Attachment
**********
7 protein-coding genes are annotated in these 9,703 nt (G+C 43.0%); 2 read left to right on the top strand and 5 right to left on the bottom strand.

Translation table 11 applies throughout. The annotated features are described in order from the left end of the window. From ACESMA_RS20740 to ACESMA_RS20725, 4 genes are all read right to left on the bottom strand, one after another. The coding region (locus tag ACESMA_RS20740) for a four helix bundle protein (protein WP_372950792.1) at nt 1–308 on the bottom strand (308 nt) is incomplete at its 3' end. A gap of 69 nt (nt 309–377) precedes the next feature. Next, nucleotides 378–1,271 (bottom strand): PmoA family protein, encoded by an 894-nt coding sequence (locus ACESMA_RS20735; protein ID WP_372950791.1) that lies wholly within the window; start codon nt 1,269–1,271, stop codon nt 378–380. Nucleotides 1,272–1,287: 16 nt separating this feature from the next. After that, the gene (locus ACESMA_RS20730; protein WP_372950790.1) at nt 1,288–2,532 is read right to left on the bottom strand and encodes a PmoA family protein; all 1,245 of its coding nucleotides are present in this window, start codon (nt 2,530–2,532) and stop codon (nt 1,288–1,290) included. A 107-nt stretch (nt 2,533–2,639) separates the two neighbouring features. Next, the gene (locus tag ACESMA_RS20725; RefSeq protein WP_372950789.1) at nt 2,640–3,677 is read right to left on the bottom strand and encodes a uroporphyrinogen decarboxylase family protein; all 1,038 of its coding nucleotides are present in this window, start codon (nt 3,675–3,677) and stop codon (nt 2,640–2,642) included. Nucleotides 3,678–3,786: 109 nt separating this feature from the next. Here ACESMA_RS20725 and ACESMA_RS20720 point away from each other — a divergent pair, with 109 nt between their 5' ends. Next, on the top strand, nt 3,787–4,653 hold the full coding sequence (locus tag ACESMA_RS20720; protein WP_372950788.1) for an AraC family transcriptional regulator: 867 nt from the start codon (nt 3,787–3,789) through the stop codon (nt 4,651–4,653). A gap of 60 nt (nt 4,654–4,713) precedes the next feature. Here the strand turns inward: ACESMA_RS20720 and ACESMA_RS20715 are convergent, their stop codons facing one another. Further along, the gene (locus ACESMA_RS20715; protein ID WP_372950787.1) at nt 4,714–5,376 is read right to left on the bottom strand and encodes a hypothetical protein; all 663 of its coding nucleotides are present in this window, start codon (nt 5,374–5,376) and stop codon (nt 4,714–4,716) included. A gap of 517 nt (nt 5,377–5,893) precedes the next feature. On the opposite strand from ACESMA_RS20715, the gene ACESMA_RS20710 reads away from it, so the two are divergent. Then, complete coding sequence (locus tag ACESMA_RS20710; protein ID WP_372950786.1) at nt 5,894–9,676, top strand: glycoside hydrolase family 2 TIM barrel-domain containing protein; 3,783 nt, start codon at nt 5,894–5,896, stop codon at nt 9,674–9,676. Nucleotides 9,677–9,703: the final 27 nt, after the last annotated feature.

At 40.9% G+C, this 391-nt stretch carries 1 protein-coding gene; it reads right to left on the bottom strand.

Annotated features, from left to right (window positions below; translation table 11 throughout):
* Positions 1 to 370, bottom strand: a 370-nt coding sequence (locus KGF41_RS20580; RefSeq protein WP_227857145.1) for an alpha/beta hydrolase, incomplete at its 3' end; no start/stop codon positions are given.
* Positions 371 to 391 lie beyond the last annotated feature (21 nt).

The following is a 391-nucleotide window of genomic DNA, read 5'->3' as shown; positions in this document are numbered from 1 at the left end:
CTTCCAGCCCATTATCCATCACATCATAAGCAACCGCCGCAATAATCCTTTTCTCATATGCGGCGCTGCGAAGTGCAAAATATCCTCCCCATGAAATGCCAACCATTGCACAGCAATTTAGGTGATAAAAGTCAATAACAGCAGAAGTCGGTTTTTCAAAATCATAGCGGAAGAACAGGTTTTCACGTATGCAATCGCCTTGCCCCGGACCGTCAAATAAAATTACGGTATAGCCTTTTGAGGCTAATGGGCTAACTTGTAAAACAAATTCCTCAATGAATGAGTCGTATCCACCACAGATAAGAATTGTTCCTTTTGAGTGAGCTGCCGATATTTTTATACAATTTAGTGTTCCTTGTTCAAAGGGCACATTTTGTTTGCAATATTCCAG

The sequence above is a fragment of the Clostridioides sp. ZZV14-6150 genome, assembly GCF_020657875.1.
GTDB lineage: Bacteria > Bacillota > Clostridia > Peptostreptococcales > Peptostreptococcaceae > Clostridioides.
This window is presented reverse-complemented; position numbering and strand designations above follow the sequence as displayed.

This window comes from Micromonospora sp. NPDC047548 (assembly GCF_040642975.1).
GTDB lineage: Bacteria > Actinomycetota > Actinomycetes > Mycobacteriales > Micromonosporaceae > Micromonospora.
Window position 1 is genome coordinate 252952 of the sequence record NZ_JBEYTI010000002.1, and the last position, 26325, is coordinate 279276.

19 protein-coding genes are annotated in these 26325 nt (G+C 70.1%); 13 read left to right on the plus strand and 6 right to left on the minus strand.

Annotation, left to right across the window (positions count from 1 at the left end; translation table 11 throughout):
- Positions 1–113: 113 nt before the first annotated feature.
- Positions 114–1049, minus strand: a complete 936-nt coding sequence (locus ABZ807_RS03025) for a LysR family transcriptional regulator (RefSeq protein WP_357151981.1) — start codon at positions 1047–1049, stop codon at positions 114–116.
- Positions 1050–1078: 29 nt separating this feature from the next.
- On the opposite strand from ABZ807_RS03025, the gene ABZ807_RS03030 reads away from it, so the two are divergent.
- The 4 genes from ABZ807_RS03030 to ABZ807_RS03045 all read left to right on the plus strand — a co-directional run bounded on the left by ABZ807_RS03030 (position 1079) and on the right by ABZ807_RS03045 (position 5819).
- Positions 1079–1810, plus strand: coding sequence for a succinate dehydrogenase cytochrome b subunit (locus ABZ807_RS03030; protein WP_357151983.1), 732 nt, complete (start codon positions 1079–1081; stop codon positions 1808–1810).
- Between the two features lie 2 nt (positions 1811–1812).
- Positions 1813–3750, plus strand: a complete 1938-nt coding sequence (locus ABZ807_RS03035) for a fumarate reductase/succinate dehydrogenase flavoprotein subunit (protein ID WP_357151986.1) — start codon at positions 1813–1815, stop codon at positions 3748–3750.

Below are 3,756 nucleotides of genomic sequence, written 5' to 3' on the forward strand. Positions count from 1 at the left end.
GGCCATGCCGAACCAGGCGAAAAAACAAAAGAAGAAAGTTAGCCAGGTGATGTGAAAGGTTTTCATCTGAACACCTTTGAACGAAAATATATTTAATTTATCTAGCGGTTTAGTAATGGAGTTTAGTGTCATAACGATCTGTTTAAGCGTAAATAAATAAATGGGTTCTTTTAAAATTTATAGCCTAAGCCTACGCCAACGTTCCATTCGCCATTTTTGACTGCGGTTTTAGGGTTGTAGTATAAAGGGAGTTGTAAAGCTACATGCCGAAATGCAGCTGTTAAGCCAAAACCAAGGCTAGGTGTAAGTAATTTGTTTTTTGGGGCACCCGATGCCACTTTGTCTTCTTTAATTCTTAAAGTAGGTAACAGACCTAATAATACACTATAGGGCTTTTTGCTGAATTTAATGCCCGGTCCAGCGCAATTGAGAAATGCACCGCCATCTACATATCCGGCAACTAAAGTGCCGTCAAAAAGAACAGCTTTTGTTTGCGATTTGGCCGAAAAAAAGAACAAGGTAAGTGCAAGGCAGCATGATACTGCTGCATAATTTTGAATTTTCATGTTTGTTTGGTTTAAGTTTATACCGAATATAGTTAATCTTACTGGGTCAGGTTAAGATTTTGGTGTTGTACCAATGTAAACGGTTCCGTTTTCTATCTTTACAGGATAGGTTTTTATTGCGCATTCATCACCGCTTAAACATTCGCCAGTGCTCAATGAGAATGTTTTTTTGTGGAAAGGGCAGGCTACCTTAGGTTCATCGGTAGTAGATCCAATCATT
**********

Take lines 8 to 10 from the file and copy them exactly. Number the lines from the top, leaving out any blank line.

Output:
CTTCCAGCCCATTATCCATCACATCATAAGCAACCGCCGCAATAATCCTTTTCTCATATGCGGCGCTGCGAAGTGCAAAATATCCTCCCCATGAAATGCCAACCATTGCACAGCAATTTAGGTGATAAAAGTCAATAACAGCAGAAGTCGGTTTTTCAAAATCATAGCGGAAGAACAGGTTTTCACGTATGCAATCGCCTTGCCCCGGACCGTCAAATAAAATTACGGTATAGCCTTTTGAGGCTAATGGGCTAACTTGTAAAACAAATTCCTCAATGAATGAGTCGTATCCACCACAGATAAGAATTGTTCCTTTTGAGTGAGCTGCCGATATTTTTATACAATTTAGTGTTCCTTGTTCAAAGGGCACATTTTGTTTGCAATATTCCAG

The sequence above is a fragment of the Clostridioides sp. ZZV14-6150 genome, assembly GCF_020657875.1.
GTDB lineage: Bacteria > Bacillota > Clostridia > Peptostreptococcales > Peptostreptococcaceae > Clostridioides.